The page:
Kat Abianac with son Parker


The process of coming to terms with having given birth to a child with Down’s syndrome has been likened to the well-known grief reaction which occurs after the death of a child. Stages such as denial, anger, acceptance, for example, are recognisable and parents are said to be grieving for the loss of their expected “perfect” child. While this view has some small merit, it fails to address the long term and varying nature of the readjustment process in the case of the family of a child with Down’s syndrome. After all, the child has not died.


Want advice on what to say to a new parent, if you’re NOT a medical professional? Click here and read more on my website.

Editor Note: The terms Down’s syndrome and Down syndrome have been used interchangeably in this article. Both are correct in the UK and Australia respectively.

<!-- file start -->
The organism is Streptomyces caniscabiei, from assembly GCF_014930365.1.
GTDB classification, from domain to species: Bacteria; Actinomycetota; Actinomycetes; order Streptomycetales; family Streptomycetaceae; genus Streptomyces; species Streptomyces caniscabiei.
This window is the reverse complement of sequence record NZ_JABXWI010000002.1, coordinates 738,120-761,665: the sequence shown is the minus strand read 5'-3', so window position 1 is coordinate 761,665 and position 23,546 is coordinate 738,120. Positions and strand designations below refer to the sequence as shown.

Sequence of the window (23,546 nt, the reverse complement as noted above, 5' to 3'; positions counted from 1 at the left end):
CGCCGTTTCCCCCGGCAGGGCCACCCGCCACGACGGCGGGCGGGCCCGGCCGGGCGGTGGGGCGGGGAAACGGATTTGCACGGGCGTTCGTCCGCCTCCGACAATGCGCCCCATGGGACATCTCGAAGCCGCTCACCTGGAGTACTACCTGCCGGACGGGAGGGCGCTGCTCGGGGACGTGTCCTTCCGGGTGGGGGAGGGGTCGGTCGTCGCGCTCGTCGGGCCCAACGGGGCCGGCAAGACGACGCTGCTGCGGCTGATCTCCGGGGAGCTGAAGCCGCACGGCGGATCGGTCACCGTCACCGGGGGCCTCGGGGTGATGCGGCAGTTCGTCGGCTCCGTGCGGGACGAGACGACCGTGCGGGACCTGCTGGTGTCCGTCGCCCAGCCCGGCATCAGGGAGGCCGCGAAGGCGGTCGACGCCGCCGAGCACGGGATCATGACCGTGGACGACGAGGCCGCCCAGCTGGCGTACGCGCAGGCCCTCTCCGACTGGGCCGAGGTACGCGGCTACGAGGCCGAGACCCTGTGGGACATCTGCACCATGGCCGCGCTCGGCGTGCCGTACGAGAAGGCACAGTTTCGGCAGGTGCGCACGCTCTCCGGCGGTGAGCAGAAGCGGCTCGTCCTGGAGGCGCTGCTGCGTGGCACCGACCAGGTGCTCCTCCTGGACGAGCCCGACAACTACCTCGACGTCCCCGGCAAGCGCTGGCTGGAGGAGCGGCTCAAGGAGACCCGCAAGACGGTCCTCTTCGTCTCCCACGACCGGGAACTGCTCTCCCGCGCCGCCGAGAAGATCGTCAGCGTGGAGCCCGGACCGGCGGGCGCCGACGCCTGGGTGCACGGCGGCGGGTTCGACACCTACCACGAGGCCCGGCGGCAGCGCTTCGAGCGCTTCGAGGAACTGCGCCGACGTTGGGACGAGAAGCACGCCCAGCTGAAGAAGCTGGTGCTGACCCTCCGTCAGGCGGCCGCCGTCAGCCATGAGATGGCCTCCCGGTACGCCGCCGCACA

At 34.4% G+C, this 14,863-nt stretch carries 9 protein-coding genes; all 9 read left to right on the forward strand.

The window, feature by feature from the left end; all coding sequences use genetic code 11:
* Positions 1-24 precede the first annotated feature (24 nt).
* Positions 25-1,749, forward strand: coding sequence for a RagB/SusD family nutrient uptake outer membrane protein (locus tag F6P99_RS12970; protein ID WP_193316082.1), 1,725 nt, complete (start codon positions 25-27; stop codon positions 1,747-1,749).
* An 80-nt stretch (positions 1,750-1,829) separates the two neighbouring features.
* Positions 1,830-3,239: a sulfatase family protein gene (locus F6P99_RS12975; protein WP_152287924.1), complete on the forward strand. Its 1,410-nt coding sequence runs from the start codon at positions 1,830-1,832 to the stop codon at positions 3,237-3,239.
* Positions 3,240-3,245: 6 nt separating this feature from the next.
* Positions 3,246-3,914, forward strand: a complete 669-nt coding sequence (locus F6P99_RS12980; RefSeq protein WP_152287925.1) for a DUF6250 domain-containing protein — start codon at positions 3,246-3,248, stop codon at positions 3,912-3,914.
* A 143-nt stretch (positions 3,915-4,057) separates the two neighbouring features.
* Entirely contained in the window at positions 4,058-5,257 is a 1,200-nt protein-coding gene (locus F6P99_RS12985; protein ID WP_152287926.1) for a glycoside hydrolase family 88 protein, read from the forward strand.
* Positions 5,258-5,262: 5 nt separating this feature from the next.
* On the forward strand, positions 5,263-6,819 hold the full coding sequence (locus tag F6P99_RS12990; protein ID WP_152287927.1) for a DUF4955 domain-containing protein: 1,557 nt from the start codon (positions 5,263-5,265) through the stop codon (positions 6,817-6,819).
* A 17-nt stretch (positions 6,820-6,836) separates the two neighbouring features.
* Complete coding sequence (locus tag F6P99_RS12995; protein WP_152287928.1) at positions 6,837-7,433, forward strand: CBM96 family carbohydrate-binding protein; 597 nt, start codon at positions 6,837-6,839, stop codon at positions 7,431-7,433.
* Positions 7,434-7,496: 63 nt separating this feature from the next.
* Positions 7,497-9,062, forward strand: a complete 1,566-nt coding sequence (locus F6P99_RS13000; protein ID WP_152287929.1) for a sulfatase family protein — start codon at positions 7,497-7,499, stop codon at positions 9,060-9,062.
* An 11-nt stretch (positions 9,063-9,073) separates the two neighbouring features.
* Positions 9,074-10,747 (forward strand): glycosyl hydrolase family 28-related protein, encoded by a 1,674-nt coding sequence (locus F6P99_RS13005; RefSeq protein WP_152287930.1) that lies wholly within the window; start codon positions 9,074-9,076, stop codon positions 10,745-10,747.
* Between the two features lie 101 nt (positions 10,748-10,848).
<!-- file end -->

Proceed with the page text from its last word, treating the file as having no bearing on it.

Col Usher with daughter Eden

PB - June 8, 2016

My daughter was born 28 years ago in CA. She was born with a very rare form of dwarfism. Many of the same things were said and done by the doctors regarding her condition.
I STRONGLY disagree with #7! They made me hold my daughter while I was surrounded by a room full of doctors, explaining all of the awful things that were bound to occur. I felt like was going to drop my daughter! I couldn’t understand, and still don’t, really why they did that to me! It was just awful. I had my husband wheel me out of there, as fast as he could, with the doctors apologizing, just hovering over me. I thought I would faint right there in the wheelchair!
Please don’t do that to a new mother! Thank you!